Green New Deal – panacea or problem?

July 18, 2019 — Press release

Written by Race & Class

As the notion of a Green New Deal rapidly spreads as an answer to capitalism in US and UK media and political circles, our lead article in July 2019 asks if Green capitalism can propose a real solution to the ecological crisis and the human crises of poverty, austerity, immigration and racism.

Green capitalism and the large scale investment in environmental technologies ‘neither breaks with neoliberalism, nor can potentially reverse environmental disaster’, argues Jerry Harris, an authority on global capitalism, in his lead article on ‘The future of globalisation’.

Rather than providing a radical solution, the merging of sustainable development to neoliberal ideas of growth markets is a form of ‘sustainable accumulation’ through which ‘global investments and regulations are presented as planetary environmental solutions’.

Harris is determined that: ‘The Left must play a decisive role in pushing capitalism towards a deep structural transformation, linking the ecological crisis to the human crises of poverty, austerity, immigration, and racism […] We can’t stop the exploitation of the planet without stopping the exploitation of humanity’ – and this must be pushed by social movements from below.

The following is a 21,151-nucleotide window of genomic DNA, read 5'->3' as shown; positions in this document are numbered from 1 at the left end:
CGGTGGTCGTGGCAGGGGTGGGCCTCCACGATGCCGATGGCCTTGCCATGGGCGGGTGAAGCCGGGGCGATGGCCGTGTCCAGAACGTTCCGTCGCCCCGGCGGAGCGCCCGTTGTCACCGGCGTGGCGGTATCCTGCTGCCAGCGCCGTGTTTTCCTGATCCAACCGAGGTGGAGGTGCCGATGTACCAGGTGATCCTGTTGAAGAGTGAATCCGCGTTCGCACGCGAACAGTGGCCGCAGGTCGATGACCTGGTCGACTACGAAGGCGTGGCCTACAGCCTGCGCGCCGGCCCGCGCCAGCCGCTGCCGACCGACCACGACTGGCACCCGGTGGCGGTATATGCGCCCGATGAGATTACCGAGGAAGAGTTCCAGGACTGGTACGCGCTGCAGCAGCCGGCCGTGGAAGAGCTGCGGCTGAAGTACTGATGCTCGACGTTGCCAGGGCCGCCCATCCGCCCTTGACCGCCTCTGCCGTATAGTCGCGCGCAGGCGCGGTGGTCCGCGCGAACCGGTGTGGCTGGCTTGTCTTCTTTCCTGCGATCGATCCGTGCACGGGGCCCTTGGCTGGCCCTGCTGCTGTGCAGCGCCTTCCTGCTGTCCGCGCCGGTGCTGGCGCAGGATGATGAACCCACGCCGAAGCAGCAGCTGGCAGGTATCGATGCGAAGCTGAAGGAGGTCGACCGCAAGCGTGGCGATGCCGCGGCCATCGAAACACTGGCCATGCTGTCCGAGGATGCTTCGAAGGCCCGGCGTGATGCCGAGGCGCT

In a similar vein, leading educational theorist Henry A. Giroux argues in his piece in the July issue on ‘Neoliberalism and the weaponising of education and language’ that ‘the struggle against neoliberalism has to begin with a struggle for education’. Giroux highlights the wave of resistance against neoliberal approaches to education that are taking place through strikes and walkouts in the US.

Two other articles, one by Victoria Canning on women and asylum in northern Europe and another by Mark Payne on Slovak Roma school students navigating the educations system in Sheffield, reveal the devastating impact of neoliberal policies on human rights and education respectively.

Articles

Commentary

Reviews

 

Further links

Order the July 2019 issue of Race & Class for £5 here

View the whole issue online here

The Institute of Race Relations is precluded from expressing a corporate view: any opinions expressed are therefore those of the authors.

Comments

No comments yet.

Write a comment